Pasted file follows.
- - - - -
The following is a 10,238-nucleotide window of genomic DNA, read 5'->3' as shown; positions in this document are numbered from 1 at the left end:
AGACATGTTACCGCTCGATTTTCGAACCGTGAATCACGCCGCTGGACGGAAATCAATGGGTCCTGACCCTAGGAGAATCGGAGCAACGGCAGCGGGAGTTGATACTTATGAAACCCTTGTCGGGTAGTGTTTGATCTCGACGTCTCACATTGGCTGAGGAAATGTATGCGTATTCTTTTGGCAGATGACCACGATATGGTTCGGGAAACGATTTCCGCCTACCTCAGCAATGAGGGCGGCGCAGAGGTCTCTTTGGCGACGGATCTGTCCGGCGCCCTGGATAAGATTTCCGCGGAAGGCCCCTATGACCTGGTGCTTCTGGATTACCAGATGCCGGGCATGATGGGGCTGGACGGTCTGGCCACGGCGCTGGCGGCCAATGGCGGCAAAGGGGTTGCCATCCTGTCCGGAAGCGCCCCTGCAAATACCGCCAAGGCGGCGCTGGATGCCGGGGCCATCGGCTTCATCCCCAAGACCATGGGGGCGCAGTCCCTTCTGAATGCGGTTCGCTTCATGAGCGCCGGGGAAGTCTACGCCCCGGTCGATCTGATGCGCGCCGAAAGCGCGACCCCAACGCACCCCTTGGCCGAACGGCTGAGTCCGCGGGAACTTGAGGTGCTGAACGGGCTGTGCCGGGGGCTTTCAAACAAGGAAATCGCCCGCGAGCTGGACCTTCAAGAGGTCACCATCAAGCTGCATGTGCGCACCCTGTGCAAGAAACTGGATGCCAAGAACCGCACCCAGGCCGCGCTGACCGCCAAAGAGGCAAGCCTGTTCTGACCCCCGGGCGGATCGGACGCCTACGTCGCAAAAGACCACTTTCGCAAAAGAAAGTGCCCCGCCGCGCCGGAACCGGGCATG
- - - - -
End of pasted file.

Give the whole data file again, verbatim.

The following is a 10,238-nucleotide window of genomic DNA, read 5'->3' as shown; positions in this document are numbered from 1 at the left end:
AGACATGTTACCGCTCGATTTTCGAACCGTGAATCACGCCGCTGGACGGAAATCAATGGGTCCTGACCCTAGGAGAATCGGAGCAACGGCAGCGGGAGTTGATACTTATGAAACCCTTGTCGGGTAGTGTTTGATCTCGACGTCTCACATTGGCTGAGGAAATGTATGCGTATTCTTTTGGCAGATGACCACGATATGGTTCGGGAAACGATTTCCGCCTACCTCAGCAATGAGGGCGGCGCAGAGGTCTCTTTGGCGACGGATCTGTCCGGCGCCCTGGATAAGATTTCCGCGGAAGGCCCCTATGACCTGGTGCTTCTGGATTACCAGATGCCGGGCATGATGGGGCTGGACGGTCTGGCCACGGCGCTGGCGGCCAATGGCGGCAAAGGGGTTGCCATCCTGTCCGGAAGCGCCCCTGCAAATACCGCCAAGGCGGCGCTGGATGCCGGGGCCATCGGCTTCATCCCCAAGACCATGGGGGCGCAGTCCCTTCTGAATGCGGTTCGCTTCATGAGCGCCGGGGAAGTCTACGCCCCGGTCGATCTGATGCGCGCCGAAAGCGCGACCCCAACGCACCCCTTGGCCGAACGGCTGAGTCCGCGGGAACTTGAGGTGCTGAACGGGCTGTGCCGGGGGCTTTCAAACAAGGAAATCGCCCGCGAGCTGGACCTTCAAGAGGTCACCATCAAGCTGCATGTGCGCACCCTGTGCAAGAAACTGGATGCCAAGAACCGCACCCAGGCCGCGCTGACCGCCAAAGAGGCAAGCCTGTTCTGACCCCCGGGCGGATCGGACGCCTACGTCGCAAAAGACCACTTTCGCAAAAGAAAGTGCCCCGCCGCGCCGGAACCGGGCATG